The budget line shifts from B1 to B2 after an increase in the price of X.  The consumer changes his or her consumption bundle from point A to point B. The total effect of a price change is depicted by the movement form A to B. The substitution effect and income effects cause the consumption of X to go down from X1 to X2. X is more expensive in relation to Y (B2 is steeper than B1), leading to a substitution effect. The real income in this case has reduced, leading to an income effect of the price. Product B lies on a lower indifference curve than A. Total effect is represented by the addition of the substitution effect to the income effect. B3 is parallel to B2 as it represents a higher price for X. The curve, which must be tangent to the original indifference curve U1, is represented by point C. The point shows the amount of X a consumer will buy in case the price of X increased. In this case, the consumer’s income has been adjusted. The adjustment allows him or her to consume the original bundle. Substitution effect (B to C) is represented by movement from point A to C. Income effect is represented by subtracting the substitution effect (A to C) from the total effect (A to B). The shift in the budget line (from B3 to B4), proves that X are normal goods. This is because the consumption of X goes down from X3 to X2 (Turvey 117).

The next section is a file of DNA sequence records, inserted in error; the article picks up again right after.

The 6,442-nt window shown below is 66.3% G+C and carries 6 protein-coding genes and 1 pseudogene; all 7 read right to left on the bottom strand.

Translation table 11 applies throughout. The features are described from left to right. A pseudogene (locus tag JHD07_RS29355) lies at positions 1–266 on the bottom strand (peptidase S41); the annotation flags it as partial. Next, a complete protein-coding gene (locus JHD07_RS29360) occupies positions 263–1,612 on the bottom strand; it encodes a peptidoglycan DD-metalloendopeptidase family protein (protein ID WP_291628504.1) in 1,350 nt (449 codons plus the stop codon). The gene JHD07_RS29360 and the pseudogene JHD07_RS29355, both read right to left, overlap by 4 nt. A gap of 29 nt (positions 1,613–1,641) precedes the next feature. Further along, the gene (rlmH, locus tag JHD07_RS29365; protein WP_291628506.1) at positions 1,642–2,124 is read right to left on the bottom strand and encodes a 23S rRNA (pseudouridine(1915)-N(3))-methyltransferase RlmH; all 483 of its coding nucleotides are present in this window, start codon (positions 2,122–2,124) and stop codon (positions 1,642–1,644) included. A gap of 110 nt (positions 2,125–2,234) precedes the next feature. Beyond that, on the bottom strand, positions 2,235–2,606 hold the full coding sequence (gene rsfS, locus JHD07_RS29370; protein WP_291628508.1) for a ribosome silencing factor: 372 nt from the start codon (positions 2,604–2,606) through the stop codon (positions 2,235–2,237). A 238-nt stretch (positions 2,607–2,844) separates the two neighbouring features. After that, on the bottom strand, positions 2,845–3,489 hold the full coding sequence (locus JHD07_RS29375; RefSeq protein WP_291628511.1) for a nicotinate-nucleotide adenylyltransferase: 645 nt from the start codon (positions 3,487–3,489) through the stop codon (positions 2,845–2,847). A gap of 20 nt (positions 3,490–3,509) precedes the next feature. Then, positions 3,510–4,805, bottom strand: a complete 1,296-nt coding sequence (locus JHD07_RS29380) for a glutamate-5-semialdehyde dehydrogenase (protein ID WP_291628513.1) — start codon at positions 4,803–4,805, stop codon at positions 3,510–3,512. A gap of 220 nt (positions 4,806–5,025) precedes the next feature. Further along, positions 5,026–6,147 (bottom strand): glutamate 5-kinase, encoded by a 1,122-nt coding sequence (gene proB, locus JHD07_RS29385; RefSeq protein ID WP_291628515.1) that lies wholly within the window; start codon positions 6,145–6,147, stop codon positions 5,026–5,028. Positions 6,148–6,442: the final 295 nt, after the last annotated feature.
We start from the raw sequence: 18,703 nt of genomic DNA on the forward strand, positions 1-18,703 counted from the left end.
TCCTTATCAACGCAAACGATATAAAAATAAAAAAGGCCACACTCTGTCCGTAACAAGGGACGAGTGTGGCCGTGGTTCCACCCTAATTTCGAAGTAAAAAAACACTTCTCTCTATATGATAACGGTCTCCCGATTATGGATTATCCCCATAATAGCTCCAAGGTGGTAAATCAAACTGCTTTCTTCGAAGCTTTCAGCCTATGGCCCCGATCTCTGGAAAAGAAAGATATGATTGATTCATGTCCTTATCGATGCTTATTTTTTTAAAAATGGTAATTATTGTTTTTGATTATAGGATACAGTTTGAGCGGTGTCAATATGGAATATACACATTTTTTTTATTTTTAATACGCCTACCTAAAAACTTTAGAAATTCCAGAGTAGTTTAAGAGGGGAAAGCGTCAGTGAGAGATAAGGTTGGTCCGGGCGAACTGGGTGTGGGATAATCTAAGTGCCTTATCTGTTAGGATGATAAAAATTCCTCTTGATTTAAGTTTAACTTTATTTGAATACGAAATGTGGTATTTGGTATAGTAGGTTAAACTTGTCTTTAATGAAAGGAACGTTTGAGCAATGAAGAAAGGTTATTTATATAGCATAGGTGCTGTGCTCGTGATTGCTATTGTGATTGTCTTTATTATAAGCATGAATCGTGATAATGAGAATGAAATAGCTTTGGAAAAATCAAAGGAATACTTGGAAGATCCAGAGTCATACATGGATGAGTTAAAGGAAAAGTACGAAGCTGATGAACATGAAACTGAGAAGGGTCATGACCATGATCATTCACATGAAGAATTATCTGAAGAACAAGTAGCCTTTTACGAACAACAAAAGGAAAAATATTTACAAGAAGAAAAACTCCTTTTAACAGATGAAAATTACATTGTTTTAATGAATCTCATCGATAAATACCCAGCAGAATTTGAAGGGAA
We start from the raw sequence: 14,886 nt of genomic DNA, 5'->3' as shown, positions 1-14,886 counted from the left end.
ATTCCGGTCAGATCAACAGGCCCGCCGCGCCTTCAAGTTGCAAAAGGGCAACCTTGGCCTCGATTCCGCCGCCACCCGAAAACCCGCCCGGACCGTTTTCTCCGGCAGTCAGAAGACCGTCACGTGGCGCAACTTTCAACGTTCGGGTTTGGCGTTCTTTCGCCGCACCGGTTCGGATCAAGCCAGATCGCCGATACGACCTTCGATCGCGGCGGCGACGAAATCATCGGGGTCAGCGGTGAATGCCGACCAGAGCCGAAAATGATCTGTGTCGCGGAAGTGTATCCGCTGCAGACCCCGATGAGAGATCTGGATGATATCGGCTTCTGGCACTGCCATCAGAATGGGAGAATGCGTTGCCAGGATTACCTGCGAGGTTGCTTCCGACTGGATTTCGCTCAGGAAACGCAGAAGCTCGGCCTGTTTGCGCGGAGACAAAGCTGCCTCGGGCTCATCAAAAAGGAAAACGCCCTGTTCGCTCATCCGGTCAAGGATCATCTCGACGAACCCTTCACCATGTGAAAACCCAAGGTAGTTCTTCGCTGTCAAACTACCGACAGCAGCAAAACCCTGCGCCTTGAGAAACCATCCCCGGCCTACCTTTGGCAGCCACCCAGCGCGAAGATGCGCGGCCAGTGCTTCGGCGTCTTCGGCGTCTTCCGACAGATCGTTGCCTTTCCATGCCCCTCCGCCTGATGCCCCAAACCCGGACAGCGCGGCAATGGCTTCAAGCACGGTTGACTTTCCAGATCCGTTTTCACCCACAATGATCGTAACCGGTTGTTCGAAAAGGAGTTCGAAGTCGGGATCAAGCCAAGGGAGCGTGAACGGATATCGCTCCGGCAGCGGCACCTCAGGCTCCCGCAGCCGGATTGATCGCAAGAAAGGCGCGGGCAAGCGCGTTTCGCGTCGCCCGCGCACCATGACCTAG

Why the income and substitution effects move in opposite directions for inferior goods

An inferior good, is a good that a purchaser consumes, due to his or her inability to buy substitutes. Substitutes, in this case, are more expensive than the inferior good of the same product. The consumer will opt not to buy more of the good; in case its price falls. He will, thus, have foregone the use of the income effect. The consumer will, then, opt to use substitution effect by consuming a substitute of the good (Turvey 118).